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The Double Meaning behind the blog title 'Dream Follower:'
First, for 14 years I was a ballroom & social dance instructor, and have studied both leading and following. I feel that learning to follow is full of nuance and is often misunderstood. I made it one of my personal goals to become a really excellent follow on the dance floor, and will probably talk a lot about the art of following - both in and out of the context of dance.

Second, I am a huge fan of author Michael Ende, probably best known for The Neverending Story. The book is incredible, and the first film captured some of the essence. (Please don't watch the other two films...I urge you to read the book though!) Anyway, at least twice in my life I have been caught in a storm of my own indecision, and my inner Moon Princess yelled to my inner Bastian...'Why don't you do what you dream?' I tear up even now as I write this little blurb. The tension between being practical, keeping my feet on the ground and my head out of the clouds (at the risk of compromising my inner vibrancy, true self, and who knows what else)...and reaching for my true dreams (at the risk of losing everything) is still a very real struggle. In fact, one of those struggles lead to my 14 years of teaching dance, so we can see which voice won the battle that fateful day when I was staring at the want-ad...

And so I strive to be two kinds of Dream Followers in my life. One has to do with connecting with others, and the other has to do with connecting with my inner Moon Princess and the world of possibility that opens when I do...

Wednesday, May 7, 2014


Her eyes lit up, and his heart sank. Her mouth opened, and sounds came out, her face animated in the telling of her story and he did what he could. When she smiled, he smiled, when she got to a particularly funny part of her story and touched his arm he made eye contact with her and then threw his head back and joined her in a belly laugh. On the inside a part of him was tearing apart at the seams, but he didn't want to burden her with his sense of tragedy. He knew she didn't realise that she wasn't speaking English. She wasn't forming words. He couldn't lip read her incoherence.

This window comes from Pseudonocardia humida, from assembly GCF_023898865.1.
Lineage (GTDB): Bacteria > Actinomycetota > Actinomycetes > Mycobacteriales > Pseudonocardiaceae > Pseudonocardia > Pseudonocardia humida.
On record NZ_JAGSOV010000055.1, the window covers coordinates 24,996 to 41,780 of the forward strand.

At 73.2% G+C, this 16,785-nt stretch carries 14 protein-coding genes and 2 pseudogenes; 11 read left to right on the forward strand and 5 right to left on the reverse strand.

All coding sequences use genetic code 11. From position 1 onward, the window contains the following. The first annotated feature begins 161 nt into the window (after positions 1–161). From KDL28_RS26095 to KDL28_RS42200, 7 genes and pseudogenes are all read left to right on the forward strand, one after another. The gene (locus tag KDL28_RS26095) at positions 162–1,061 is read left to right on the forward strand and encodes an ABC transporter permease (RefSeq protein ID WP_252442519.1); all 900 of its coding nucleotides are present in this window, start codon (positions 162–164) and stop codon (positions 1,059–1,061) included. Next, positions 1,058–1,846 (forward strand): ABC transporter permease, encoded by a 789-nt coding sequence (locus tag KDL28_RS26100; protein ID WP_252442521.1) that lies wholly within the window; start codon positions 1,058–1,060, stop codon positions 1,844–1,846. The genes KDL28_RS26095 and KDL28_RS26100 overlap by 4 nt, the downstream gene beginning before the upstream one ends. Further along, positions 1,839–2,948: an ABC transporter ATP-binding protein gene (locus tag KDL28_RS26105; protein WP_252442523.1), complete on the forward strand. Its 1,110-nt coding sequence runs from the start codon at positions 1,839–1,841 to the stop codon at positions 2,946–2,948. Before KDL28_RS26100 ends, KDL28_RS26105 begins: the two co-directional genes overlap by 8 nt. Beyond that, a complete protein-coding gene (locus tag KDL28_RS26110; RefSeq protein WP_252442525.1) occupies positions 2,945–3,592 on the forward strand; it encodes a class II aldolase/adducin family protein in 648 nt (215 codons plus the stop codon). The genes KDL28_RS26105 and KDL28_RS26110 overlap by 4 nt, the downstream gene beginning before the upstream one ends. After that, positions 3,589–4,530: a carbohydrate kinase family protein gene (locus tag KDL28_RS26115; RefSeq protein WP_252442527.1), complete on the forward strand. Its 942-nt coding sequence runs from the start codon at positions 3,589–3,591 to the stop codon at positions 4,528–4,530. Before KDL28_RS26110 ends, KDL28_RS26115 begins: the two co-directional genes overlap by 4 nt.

The doctors had told him that her car accident had damaged the speech center of her brain. Inside, her mind was intact. But her verbal expression was permanently impaired. In moments like this, when she seemed so happy telling her memory, he felt the worst. The big question had haunted him now for two years. Should he tell her? Should he let her know every time she opened her mouth that no words flowed forth? Should he insist on her typing or writing her messages? Or should he allow her another day of ignorant bliss? Two years equalled well over seven hundred days of ignorant bliss, and though his heart still wrestled with the moral ambiguity, his mind knew that telling her was a selfish act. Telling her would be requesting sympathy for himself from her, and it would be a cruel act as well since there was no hope for rehabilitation.

He held her eyes with his own, a light shining in his as he forced his tears into submission in favor of shining love her way. His love for her had not diminished in these two years. If anything, he felt like they had settled into a natural rhythm even more easily than their first three years of marriage. Things were simpler now that she was so clearly dependent on him. But he felt his need for her as well. It was a symbiotic relationship, if a little one sided.

She wiped a laughter-induced tear from the corner of her eye as she came to the end of telling her story. He often found himself wondering which of her many adventures she was reliving. He wished he could connect more mentally to her. In those selfish moments, he had to steel his resolve.

(This was inspired by an old married couple I met when visiting my Grandmother about  five years ago. It was the most heart-wrenching thing, as she moved her lips and touched his arm a twinkle of intelligence clear in her eye. He leaned over to me and explained that aphasia only impacts the ability to speak, not the ability to think which struck me at the time as tragic. It was unclear whether she knew of her condition or limitation, which was the next layer of tragic to me. The question of whether to depress the lady with this news, because I for one would want to know. My research is minimal, and for the sake of my story I made the case hopeless for recovery though it seems like it varies in degrees of severity and so on.)


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